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Staff Publications

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    'Staff publications' is the digital repository of Wageningen University & Research

    'Staff publications' contains references to publications authored by Wageningen University staff from 1976 onward.

    Publications authored by the staff of the Research Institutes are available from 1995 onwards.

    Full text documents are added when available. The database is updated daily and currently holds about 240,000 items, of which 72,000 in open access.

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Record number 569514
Title Herders and livestock professionals' experiences and perceptions on developments and challenges in yak farming in Bhutan
Author(s) Dorji, Nedup; Derks, Marjolein; Dorji, Phub; Groot Koerkamp, Peter W.G.; Bokkers, Eddie A.M.
Source Animal Production Science (2020). - ISSN 1836-0939
DOI https://doi.org/10.1071/AN19090
Department(s) Farm Technology
WIAS
WIMEK
PE&RC
Animal Production Systems
Publication type Refereed Article in a scientific journal
Publication year 2020
Keyword(s) policy - welfare
Abstract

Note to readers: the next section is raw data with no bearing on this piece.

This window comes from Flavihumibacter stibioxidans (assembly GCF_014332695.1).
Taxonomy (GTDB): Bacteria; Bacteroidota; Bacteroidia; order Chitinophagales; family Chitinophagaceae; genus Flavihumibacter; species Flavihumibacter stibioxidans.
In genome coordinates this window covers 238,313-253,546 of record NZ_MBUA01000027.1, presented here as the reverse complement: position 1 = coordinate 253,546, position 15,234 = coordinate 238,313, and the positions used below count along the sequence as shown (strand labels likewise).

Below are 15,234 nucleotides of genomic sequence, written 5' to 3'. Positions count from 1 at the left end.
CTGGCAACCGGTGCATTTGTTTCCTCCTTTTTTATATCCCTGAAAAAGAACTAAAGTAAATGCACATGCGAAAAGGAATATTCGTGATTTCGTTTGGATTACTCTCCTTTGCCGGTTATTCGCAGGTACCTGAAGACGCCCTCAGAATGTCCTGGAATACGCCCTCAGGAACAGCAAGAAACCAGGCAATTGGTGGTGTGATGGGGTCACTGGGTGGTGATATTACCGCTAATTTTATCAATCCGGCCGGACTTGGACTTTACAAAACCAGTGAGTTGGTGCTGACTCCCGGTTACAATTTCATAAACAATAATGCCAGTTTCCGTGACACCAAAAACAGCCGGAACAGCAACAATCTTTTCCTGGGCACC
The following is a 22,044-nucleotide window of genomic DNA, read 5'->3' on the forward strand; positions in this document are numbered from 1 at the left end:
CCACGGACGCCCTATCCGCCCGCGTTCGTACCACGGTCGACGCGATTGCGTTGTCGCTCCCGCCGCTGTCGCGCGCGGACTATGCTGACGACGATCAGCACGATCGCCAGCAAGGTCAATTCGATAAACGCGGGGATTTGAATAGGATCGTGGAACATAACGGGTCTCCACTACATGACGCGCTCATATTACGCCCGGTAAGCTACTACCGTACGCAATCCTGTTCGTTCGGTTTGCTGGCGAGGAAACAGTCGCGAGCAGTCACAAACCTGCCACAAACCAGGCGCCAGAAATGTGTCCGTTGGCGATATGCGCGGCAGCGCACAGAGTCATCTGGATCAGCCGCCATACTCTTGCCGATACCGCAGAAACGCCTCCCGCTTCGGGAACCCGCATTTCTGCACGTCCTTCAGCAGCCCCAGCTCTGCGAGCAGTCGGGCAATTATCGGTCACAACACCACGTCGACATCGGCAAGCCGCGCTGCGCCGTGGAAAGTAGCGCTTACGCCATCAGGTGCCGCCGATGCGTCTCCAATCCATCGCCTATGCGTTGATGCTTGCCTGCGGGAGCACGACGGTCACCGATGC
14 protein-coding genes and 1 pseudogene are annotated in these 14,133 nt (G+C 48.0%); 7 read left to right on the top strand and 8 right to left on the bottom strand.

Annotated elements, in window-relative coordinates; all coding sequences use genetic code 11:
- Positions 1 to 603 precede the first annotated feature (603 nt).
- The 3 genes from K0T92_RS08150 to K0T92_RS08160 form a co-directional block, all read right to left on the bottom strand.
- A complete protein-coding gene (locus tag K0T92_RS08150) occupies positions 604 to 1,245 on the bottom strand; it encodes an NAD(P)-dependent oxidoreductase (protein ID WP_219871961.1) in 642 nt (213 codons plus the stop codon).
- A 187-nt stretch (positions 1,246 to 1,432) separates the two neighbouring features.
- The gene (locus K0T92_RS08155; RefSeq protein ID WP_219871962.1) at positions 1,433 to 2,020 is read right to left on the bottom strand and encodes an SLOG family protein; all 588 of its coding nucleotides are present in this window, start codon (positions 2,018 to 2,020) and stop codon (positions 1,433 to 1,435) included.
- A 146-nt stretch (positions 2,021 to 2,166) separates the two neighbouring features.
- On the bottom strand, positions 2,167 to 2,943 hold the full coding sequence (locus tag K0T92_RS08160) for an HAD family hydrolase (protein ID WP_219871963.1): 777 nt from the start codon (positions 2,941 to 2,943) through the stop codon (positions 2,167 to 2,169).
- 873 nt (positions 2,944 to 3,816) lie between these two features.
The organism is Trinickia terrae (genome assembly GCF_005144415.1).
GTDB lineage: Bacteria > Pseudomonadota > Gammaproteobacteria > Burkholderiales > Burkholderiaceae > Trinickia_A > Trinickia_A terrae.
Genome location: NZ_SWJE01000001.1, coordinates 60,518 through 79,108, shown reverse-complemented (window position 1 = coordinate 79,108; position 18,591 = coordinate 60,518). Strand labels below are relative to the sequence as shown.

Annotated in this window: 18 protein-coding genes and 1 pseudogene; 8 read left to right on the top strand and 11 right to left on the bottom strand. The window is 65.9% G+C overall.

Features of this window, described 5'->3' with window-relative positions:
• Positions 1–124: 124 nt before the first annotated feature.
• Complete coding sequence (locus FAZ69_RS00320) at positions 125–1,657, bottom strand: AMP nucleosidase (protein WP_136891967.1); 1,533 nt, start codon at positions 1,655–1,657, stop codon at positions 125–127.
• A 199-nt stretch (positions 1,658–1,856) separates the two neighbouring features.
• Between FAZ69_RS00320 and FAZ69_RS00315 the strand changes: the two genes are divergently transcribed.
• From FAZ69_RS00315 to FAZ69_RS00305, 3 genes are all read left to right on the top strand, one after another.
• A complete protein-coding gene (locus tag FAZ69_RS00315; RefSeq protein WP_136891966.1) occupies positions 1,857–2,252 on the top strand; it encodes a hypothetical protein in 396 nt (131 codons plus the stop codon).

Context: The yak-based transhumant system is influenced by socioeconomic developments, regulations and environmental changes. Little is known about the impact of this on yak farming practices among different regions in Bhutan. Aim and methods: The experienced changes in yak farming practices over the years and perceptions on developments were assessed through interviews with yak herders in three regions (west, n = 22; central, n = 20; east, n = 25) and with livestock extensionists (n = 28). Key results: At present, forage shortage in the rangeland, yak mortality mainly due to (endangered) wild predators and, to a lesser extent, labour availability are the main concerns in all yak farming regions. These concerns have increased due to socioeconomic developments (e.g. education and other sources of income) and strong conservation policy, which affects the living environment of the yaks. Overall, the market to sell yak products and livestock extension services has improved, but forage shortage and yak mortality has increased over the years. However, some factors causing forage shortage are more specific to certain regions, e.g. competition with the horse population (west), cattle and cattle-yak hybrids (east), cordyceps collection (west and central) and prohibited burning of rangelands (central and east). Family labour available to herd yaks has slightly decreased, and the number of young family members (successors) to take over yak farming has decreased over the years. Conclusions: On the basis of the experiences and perceptions of yak herders and extensionists, we conclude that increasing forage shortage in the rangelands, decreasing numbers of successors, and increasing yak predation by wild animals are the major threats to yak farming. Implications: This study demonstrates that yak farming in Bhutan experiences an increasing pressure to sustain. Differences between regions make clear that a one blanket-policy will not be effective to preserve yak farming for the future.

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